Wednesday, 16 October 2013

Brand plans in the Caribbean

Brand plans in the Caribbean

By Tom Stieghorst
*InsightAs cruising grows globally, the Caribbean finds itself competing with rich destinations that have plenty of capital. How do Caribbean countries find the resources to keep their edge in the battle for passengers?
One solution appears to be to tap into the power of established local brands, as some cruise lines and tour operators are doing in Jamaica.
Royal Caribbean International has struck a branding partnership with Red Stripe, the well-known beer brewed on the island by Desnoes & Geddes. The beer's squat brown bottle and painted label are a Jamaican icon, and it is distributed in a number of foreign countries by Diageo, the worldwide liquor marketer.*TomStieghorst 
Another example is support by Appleton Rum for tours of the 2,000 acre Good Hope estate, a plantation near Falmouth where Royal’s giant Oasis and Allure of the Seas ships dock.

Tour operator Chukka Caribbean Adventures offers the culturally-focused tours. This year it developed excursions for guests to the estate based on coffee, spices and rum, all which were once produced at the historical attraction.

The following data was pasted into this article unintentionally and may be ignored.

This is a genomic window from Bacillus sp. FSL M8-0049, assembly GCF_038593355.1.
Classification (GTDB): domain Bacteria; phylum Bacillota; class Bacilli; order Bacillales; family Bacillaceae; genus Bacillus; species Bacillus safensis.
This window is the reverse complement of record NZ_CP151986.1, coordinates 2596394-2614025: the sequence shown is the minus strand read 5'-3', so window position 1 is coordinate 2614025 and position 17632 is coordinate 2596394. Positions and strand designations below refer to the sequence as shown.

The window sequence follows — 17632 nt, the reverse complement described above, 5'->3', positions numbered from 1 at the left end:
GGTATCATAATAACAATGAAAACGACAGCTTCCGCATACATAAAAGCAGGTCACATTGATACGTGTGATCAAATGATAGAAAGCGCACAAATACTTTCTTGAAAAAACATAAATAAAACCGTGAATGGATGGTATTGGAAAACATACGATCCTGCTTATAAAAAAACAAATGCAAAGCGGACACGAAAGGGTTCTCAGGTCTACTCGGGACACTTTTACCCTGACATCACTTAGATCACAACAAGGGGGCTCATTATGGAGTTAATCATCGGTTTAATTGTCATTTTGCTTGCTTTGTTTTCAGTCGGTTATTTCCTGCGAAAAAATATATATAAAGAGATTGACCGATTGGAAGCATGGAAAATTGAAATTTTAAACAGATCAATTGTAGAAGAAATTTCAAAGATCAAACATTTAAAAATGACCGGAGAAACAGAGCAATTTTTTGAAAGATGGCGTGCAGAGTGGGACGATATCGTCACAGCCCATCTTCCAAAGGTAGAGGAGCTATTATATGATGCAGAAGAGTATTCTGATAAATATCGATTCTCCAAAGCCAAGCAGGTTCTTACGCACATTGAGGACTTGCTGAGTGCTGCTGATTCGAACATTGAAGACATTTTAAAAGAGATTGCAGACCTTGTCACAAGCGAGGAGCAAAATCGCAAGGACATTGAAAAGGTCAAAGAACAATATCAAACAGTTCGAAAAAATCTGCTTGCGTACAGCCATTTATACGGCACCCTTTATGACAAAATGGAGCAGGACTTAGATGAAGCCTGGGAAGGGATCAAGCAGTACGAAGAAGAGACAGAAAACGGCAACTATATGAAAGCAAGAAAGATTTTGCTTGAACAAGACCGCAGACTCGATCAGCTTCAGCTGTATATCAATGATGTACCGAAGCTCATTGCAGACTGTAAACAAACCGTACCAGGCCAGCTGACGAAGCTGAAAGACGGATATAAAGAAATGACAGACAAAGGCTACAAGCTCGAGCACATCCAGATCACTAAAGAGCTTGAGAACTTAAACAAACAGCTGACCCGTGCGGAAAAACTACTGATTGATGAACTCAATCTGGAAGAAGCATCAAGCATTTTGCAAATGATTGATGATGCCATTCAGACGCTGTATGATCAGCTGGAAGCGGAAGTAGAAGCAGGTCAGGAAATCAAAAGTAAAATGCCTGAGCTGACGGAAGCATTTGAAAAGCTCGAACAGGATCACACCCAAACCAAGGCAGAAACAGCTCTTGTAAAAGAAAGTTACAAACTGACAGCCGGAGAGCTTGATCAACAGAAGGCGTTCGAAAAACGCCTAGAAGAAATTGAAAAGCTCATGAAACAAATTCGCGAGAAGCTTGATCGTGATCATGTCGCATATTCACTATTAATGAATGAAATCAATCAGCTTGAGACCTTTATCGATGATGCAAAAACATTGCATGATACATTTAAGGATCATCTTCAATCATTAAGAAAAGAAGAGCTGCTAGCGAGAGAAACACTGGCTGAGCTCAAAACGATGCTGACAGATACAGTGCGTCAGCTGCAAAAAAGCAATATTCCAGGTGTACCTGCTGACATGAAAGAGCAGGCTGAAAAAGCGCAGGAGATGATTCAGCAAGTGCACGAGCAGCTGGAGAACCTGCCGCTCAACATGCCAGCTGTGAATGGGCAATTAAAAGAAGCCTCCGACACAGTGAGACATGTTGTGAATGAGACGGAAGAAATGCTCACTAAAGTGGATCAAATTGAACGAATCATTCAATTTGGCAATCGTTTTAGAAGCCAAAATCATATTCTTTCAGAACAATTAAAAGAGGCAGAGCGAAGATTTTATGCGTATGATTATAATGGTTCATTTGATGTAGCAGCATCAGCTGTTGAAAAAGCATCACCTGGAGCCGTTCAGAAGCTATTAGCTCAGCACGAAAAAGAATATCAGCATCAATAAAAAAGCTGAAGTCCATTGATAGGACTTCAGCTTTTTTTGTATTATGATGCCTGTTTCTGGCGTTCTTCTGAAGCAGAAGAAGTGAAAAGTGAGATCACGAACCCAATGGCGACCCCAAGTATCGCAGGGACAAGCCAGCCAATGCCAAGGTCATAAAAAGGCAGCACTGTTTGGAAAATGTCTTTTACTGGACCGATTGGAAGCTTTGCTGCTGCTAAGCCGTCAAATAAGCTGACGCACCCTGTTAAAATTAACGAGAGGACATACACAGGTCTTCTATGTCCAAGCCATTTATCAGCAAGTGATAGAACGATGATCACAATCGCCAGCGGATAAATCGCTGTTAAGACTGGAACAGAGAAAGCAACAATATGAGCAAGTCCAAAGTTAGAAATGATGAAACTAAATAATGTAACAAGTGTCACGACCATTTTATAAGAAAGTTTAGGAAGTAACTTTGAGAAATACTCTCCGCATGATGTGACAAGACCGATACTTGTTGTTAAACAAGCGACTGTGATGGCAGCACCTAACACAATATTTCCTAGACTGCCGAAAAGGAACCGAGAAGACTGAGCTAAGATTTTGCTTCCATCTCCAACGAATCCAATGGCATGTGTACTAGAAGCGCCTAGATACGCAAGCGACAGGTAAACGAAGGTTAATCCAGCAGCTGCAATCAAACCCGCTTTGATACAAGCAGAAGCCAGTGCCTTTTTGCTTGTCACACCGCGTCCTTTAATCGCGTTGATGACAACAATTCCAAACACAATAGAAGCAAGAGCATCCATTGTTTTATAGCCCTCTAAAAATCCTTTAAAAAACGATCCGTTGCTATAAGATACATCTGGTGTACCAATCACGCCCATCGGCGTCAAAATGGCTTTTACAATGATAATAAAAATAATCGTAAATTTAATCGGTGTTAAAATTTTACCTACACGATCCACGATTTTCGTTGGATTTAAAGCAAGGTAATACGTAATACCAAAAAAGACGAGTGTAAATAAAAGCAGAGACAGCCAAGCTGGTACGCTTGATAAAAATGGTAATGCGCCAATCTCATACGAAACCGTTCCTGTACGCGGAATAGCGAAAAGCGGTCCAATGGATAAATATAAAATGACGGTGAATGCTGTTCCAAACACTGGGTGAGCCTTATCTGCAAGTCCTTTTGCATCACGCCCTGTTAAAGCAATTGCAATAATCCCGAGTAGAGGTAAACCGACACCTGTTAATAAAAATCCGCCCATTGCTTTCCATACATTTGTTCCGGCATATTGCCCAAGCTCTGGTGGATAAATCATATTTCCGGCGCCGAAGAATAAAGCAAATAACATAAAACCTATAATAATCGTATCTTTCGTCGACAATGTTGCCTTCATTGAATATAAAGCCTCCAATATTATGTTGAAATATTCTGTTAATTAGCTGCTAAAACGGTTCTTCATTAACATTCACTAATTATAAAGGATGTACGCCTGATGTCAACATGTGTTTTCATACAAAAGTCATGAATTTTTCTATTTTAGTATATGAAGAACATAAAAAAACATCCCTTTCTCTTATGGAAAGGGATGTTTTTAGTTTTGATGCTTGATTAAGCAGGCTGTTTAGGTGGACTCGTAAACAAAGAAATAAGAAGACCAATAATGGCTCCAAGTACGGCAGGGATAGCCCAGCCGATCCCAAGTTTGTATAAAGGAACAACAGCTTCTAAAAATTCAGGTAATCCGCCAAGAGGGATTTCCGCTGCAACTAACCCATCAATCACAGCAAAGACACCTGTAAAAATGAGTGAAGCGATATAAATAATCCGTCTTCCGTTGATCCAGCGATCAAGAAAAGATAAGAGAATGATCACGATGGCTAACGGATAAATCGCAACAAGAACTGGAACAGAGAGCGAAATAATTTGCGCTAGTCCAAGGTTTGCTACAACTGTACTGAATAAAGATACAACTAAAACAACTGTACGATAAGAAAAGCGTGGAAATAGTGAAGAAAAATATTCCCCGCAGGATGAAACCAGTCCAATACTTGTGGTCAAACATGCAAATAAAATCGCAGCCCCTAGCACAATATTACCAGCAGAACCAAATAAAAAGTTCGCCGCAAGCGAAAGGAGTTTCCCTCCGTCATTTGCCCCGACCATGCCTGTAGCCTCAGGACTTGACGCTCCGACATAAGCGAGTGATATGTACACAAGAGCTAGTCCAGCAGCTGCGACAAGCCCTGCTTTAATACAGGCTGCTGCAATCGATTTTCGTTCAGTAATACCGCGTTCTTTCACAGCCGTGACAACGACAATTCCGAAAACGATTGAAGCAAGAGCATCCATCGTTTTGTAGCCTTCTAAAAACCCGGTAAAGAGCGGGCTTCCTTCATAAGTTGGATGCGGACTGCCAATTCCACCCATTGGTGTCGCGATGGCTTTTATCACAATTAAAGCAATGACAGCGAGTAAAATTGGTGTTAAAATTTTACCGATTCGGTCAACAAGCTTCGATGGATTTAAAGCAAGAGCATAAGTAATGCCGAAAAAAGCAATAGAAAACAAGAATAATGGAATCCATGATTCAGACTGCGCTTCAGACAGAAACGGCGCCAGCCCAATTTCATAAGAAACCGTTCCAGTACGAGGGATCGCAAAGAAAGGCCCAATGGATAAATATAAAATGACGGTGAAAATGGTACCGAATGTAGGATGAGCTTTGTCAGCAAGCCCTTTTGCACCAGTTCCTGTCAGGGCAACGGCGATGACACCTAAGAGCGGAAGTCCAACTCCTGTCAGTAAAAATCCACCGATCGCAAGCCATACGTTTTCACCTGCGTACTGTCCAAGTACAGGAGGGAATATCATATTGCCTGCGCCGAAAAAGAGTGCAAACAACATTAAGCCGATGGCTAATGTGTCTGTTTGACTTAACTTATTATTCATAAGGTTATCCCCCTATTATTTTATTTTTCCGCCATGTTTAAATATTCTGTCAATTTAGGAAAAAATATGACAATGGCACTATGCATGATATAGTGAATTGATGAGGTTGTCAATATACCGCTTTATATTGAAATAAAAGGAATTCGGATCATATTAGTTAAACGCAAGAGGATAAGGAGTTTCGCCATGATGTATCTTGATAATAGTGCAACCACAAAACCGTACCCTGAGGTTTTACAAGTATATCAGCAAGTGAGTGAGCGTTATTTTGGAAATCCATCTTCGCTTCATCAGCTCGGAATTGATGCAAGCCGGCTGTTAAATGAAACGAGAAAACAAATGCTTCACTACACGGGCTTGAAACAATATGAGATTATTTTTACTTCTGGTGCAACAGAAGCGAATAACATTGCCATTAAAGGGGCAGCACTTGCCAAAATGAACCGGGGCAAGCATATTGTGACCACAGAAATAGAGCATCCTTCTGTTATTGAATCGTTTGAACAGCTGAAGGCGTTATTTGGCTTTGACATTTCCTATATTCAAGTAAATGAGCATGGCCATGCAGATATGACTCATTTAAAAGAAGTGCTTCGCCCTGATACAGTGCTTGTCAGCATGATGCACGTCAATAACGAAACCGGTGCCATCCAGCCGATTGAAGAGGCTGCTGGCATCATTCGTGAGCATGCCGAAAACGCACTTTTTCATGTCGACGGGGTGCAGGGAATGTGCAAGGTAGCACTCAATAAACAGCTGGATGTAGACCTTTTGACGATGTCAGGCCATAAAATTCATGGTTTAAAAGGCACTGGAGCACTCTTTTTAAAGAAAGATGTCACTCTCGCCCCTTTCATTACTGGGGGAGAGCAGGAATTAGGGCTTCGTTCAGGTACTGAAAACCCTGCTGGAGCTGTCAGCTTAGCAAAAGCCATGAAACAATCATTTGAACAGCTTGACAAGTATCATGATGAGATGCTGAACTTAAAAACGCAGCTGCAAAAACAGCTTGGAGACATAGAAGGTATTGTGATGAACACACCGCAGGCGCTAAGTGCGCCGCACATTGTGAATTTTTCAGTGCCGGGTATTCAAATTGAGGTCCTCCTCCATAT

Visitors can take a step back in time to when plantation culture was in its prime, and then purchase products before returning to their ship.
In addition to Appleton, sponsors include Jablum Coffee and Walkerswood Jerk Seasoning.

The use of international brands leverages the earning power of local Caribbean businesses beyond what they might otherwise yield. Some of that money can be returned to marketing local tourist sites to international travelers, fueling a virtuous cycle.

The possibility for rum and beer sponsorships across the Caribbean seems especially promising, with nearly every island producing its own version of rum, from Cruzan in the Virgin Islands to Mount Gay in Barbados and Betancourt in Haiti.

Beyond Red Stripe, beer exports with international followings include Presidente and Bohemia in the Dominican Republic and Kalik in the Bahamas.

Branded partnerships represent the kind of creative financial thinking that Caribbean destinations will have to employ to compete with rich destinations like Singapore and Hong Kong for cruise passengers.
Home-grown brands are a not-so-hidden Caribbean asset, and the time is ripe to put them to good use.